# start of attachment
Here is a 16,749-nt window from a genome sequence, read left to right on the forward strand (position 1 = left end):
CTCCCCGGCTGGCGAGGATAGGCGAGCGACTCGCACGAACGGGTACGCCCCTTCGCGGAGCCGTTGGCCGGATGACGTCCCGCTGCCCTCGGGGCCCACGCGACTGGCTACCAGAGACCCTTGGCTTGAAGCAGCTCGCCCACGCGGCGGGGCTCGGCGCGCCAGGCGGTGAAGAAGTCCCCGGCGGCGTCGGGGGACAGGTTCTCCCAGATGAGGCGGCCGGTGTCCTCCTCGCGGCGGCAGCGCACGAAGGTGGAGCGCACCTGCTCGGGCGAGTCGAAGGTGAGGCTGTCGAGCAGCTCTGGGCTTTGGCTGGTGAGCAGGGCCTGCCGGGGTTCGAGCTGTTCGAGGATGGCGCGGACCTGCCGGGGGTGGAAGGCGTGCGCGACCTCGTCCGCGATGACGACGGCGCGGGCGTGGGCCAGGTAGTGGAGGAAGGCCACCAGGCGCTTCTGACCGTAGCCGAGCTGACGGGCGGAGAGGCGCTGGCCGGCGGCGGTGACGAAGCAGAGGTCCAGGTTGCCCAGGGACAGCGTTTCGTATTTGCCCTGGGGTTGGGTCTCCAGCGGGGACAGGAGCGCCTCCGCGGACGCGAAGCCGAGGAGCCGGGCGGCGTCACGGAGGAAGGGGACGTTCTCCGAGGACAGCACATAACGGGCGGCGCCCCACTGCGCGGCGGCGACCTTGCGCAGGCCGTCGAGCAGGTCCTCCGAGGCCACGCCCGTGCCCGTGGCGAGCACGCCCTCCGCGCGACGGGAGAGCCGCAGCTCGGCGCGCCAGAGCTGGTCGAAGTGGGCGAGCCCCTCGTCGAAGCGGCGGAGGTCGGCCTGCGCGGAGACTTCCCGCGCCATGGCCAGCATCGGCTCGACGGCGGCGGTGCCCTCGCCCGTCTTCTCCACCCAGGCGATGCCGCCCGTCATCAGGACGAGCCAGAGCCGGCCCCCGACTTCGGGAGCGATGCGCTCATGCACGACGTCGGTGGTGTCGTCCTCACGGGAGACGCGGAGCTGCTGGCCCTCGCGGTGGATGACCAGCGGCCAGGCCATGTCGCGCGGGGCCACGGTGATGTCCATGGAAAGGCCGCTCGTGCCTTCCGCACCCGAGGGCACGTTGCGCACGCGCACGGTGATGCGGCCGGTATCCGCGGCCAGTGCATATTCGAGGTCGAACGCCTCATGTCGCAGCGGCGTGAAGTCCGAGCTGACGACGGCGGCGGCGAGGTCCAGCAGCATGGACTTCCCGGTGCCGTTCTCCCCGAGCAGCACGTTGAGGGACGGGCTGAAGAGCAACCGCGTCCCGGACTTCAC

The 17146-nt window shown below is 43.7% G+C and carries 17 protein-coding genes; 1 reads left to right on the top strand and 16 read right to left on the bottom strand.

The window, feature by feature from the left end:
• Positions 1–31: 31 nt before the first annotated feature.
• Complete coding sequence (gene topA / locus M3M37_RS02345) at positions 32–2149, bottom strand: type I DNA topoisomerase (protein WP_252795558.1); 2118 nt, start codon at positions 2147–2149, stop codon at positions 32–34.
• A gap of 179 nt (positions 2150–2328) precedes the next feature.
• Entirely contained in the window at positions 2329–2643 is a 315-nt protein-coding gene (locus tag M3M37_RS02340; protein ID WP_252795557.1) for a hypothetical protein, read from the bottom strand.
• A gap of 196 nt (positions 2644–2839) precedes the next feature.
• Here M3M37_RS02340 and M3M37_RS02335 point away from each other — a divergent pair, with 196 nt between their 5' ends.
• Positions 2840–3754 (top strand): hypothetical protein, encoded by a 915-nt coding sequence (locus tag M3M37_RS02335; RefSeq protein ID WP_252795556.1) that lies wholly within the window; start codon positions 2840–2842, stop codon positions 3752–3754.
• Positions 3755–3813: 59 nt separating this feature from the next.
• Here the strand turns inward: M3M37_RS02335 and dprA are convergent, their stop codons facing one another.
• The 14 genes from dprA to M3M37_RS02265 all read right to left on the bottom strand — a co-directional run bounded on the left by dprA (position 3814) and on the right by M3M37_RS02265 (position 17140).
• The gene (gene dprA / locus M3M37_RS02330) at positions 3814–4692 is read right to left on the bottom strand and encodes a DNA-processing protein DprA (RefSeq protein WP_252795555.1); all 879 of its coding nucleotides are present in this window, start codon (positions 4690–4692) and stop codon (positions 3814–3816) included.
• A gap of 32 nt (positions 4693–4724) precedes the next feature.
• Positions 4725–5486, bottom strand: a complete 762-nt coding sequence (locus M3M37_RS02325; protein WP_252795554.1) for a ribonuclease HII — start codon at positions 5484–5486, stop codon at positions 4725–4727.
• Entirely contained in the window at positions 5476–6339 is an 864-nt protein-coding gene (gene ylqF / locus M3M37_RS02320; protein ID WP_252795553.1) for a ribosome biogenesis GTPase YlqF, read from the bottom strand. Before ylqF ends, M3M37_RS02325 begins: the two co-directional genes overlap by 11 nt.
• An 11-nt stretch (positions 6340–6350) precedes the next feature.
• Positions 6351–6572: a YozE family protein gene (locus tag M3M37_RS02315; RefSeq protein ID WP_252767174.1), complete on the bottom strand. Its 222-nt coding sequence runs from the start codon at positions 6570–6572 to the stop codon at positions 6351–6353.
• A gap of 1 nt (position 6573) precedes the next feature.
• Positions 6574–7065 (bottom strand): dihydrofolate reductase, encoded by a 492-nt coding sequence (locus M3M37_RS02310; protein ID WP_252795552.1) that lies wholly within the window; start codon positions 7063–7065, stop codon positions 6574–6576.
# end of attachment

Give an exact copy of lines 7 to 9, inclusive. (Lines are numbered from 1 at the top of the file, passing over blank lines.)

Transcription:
• A gap of 179 nt (positions 2150–2328) precedes the next feature.
• Entirely contained in the window at positions 2329–2643 is a 315-nt protein-coding gene (locus tag M3M37_RS02340; protein ID WP_252795557.1) for a hypothetical protein, read from the bottom strand.
• A gap of 196 nt (positions 2644–2839) precedes the next feature.